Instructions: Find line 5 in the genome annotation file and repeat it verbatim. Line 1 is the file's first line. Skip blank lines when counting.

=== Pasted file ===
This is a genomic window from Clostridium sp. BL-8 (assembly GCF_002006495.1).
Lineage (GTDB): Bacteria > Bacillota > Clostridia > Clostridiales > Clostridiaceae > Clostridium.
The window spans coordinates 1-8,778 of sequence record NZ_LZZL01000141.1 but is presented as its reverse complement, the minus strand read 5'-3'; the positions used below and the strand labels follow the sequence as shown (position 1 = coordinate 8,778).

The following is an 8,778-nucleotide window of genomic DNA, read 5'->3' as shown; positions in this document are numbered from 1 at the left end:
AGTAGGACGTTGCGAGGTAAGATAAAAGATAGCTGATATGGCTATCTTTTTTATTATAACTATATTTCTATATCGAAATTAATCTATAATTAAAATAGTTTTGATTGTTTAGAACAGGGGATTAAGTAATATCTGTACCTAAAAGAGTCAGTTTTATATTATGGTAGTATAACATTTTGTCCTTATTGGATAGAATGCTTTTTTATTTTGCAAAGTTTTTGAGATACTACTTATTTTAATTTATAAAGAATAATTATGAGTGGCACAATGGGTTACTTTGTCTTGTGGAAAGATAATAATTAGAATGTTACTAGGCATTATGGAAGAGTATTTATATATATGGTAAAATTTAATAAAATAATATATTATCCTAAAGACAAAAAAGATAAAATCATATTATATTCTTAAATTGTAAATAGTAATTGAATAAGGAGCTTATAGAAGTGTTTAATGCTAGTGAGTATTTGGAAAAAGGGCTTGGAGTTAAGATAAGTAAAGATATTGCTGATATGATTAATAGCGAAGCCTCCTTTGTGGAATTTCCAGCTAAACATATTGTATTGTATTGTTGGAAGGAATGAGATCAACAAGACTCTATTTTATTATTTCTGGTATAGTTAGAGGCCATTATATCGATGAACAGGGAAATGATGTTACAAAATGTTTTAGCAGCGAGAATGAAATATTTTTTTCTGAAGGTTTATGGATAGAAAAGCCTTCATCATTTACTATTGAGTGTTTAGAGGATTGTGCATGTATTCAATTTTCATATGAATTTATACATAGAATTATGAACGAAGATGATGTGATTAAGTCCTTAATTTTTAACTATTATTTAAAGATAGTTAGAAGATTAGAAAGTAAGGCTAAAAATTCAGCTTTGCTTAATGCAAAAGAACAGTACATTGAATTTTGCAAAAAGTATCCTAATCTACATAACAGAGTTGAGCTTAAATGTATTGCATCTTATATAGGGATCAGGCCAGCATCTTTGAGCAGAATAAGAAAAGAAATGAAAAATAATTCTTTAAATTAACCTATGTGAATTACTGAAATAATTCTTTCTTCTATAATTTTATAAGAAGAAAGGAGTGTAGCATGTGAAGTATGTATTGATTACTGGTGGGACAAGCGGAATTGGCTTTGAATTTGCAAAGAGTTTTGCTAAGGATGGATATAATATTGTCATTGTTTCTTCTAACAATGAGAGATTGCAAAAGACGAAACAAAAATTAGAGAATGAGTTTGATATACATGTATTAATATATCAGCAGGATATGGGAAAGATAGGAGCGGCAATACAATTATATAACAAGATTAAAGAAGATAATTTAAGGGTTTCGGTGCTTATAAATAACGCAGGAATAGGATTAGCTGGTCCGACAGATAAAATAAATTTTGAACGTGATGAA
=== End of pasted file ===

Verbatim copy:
AGTAGGACGTTGCGAGGTAAGATAAAAGATAGCTGATATGGCTATCTTTTTTATTATAACTATATTTCTATATCGAAATTAATCTATAATTAAAATAGTTTTGATTGTTTAGAACAGGGGATTAAGTAATATCTGTACCTAAAAGAGTCAGTTTTATATTATGGTAGTATAACATTTTGTCCTTATTGGATAGAATGCTTTTTTATTTTGCAAAGTTTTTGAGATACTACTTATTTTAATTTATAAAGAATAATTATGAGTGGCACAATGGGTTACTTTGTCTTGTGGAAAGATAATAATTAGAATGTTACTAGGCATTATGGAAGAGTATTTATATATATGGTAAAATTTAATAAAATAATATATTATCCTAAAGACAAAAAAGATAAAATCATATTATATTCTTAAATTGTAAATAGTAATTGAATAAGGAGCTTATAGAAGTGTTTAATGCTAGTGAGTATTTGGAAAAAGGGCTTGGAGTTAAGATAAGTAAAGATATTGCTGATATGATTAATAGCGAAGCCTCCTTTGTGGAATTTCCAGCTAAACATATTGTATTGTATTGTTGGAAGGAATGAGATCAACAAGACTCTATTTTATTATTTCTGGTATAGTTAGAGGCCATTATATCGATGAACAGGGAAATGATGTTACAAAATGTTTTAGCAGCGAGAATGAAATATTTTTTTCTGAAGGTTTATGGATAGAAAAGCCTTCATCATTTACTATTGAGTGTTTAGAGGATTGTGCATGTATTCAATTTTCATATGAATTTATACATAGAATTATGAACGAAGATGATGTGATTAAGTCCTTAATTTTTAACTATTATTTAAAGATAGTTAGAAGATTAGAAAGTAAGGCTAAAAATTCAGCTTTGCTTAATGCAAAAGAACAGTACATTGAATTTTGCAAAAAGTATCCTAATCTACATAACAGAGTTGAGCTTAAATGTATTGCATCTTATATAGGGATCAGGCCAGCATCTTTGAGCAGAATAAGAAAAGAAATGAAAAATAATTCTTTAAATTAACCTATGTGAATTACTGAAATAATTCTTTCTTCTATAATTTTATAAGAAGAAAGGAGTGTAGCATGTGAAGTATGTATTGATTACTGGTGGGACAAGCGGAATTGGCTTTGAATTTGCAAAGAGTTTTGCTAAGGATGGATATAATATTGTCATTGTTTCTTCTAACAATGAGAGATTGCAAAAGACGAAACAAAAATTAGAGAATGAGTTTGATATACATGTATTAATATATCAGCAGGATATGGGAAAGATAGGAGCGGCAATACAATTATATAACAAGATTAAAGAAGATAATTTAAGGGTTTCGGTGCTTATAAATAACGCAGGAATAGGATTAGCTGGTCCGACAGATAAAATAAATTTTGAACGTGATGAA